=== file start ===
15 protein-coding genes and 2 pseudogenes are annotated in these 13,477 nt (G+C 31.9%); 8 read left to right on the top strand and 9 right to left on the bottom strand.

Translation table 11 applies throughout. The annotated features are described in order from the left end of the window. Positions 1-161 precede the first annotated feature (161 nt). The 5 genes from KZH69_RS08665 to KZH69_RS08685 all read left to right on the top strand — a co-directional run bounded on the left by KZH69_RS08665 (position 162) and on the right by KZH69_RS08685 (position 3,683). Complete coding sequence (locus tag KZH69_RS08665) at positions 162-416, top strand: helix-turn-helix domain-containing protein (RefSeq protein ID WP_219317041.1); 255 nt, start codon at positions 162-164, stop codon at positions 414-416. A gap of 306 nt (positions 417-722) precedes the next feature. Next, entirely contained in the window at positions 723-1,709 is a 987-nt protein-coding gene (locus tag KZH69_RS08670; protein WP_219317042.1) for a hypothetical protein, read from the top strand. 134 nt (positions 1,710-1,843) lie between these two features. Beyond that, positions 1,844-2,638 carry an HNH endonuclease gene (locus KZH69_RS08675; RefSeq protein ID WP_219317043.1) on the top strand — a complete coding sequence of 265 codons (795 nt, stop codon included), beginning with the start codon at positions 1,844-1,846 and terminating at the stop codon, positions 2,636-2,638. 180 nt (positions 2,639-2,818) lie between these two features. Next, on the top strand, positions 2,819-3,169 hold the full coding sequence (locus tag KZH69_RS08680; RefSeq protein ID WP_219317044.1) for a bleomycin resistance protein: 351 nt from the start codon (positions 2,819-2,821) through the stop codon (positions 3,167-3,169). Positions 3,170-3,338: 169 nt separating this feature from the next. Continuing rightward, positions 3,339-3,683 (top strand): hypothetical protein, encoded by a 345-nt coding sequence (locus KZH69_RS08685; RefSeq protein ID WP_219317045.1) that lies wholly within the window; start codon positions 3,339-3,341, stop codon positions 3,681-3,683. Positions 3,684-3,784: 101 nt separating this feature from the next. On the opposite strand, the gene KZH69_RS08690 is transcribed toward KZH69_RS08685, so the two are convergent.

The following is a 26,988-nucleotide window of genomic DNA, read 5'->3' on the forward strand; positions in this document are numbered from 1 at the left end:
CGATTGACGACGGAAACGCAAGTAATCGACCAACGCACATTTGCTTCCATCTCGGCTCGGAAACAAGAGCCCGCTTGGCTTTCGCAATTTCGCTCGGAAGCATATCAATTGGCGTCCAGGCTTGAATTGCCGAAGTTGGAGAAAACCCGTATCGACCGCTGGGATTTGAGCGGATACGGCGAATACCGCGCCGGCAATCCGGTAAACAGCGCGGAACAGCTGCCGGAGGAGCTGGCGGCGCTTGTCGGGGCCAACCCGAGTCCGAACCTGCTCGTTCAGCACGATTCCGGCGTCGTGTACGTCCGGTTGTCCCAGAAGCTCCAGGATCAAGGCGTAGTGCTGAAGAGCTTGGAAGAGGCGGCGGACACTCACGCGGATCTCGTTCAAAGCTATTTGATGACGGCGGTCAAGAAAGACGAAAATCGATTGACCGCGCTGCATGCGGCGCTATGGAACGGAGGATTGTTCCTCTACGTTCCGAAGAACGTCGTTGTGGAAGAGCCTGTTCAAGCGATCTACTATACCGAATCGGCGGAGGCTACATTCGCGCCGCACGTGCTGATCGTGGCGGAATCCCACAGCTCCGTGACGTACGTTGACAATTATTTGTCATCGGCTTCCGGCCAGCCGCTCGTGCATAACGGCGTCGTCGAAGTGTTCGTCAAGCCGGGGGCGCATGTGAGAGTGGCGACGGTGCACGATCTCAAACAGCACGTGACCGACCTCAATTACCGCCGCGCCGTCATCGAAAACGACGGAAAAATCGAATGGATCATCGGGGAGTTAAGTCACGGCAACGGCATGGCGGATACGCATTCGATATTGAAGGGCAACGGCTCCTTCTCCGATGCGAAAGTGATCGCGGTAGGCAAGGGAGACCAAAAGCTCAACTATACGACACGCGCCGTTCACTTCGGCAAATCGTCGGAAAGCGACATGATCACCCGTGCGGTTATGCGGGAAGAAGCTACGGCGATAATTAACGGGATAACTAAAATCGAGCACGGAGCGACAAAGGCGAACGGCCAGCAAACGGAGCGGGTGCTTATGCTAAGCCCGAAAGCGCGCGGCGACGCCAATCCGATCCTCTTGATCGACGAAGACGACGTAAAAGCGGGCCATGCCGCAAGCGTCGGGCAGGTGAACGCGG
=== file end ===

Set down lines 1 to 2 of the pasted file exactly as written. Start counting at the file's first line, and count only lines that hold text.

15 protein-coding genes and 2 pseudogenes are annotated in these 13,477 nt (G+C 31.9%); 8 read left to right on the top strand and 9 right to left on the bottom strand.

Translation table 11 applies throughout. The annotated features are described in order from the left end of the window. Positions 1-161 precede the first annotated feature (161 nt). The 5 genes from KZH69_RS08665 to KZH69_RS08685 all read left to right on the top strand — a co-directional run bounded on the left by KZH69_RS08665 (position 162) and on the right by KZH69_RS08685 (position 3,683). Complete coding sequence (locus tag KZH69_RS08665) at positions 162-416, top strand: helix-turn-helix domain-containing protein (RefSeq protein ID WP_219317041.1); 255 nt, start codon at positions 162-164, stop codon at positions 414-416. A gap of 306 nt (positions 417-722) precedes the next feature. Next, entirely contained in the window at positions 723-1,709 is a 987-nt protein-coding gene (locus tag KZH69_RS08670; protein WP_219317042.1) for a hypothetical protein, read from the top strand. 134 nt (positions 1,710-1,843) lie between these two features. Beyond that, positions 1,844-2,638 carry an HNH endonuclease gene (locus KZH69_RS08675; RefSeq protein ID WP_219317043.1) on the top strand — a complete coding sequence of 265 codons (795 nt, stop codon included), beginning with the start codon at positions 1,844-1,846 and terminating at the stop codon, positions 2,636-2,638. 180 nt (positions 2,639-2,818) lie between these two features. Next, on the top strand, positions 2,819-3,169 hold the full coding sequence (locus tag KZH69_RS08680; RefSeq protein ID WP_219317044.1) for a bleomycin resistance protein: 351 nt from the start codon (positions 2,819-2,821) through the stop codon (positions 3,167-3,169). Positions 3,170-3,338: 169 nt separating this feature from the next. Continuing rightward, positions 3,339-3,683 (top strand): hypothetical protein, encoded by a 345-nt coding sequence (locus KZH69_RS08685; RefSeq protein ID WP_219317045.1) that lies wholly within the window; start codon positions 3,339-3,341, stop codon positions 3,681-3,683. Positions 3,684-3,784: 101 nt separating this feature from the next. On the opposite strand, the gene KZH69_RS08690 is transcribed toward KZH69_RS08685, so the two are convergent.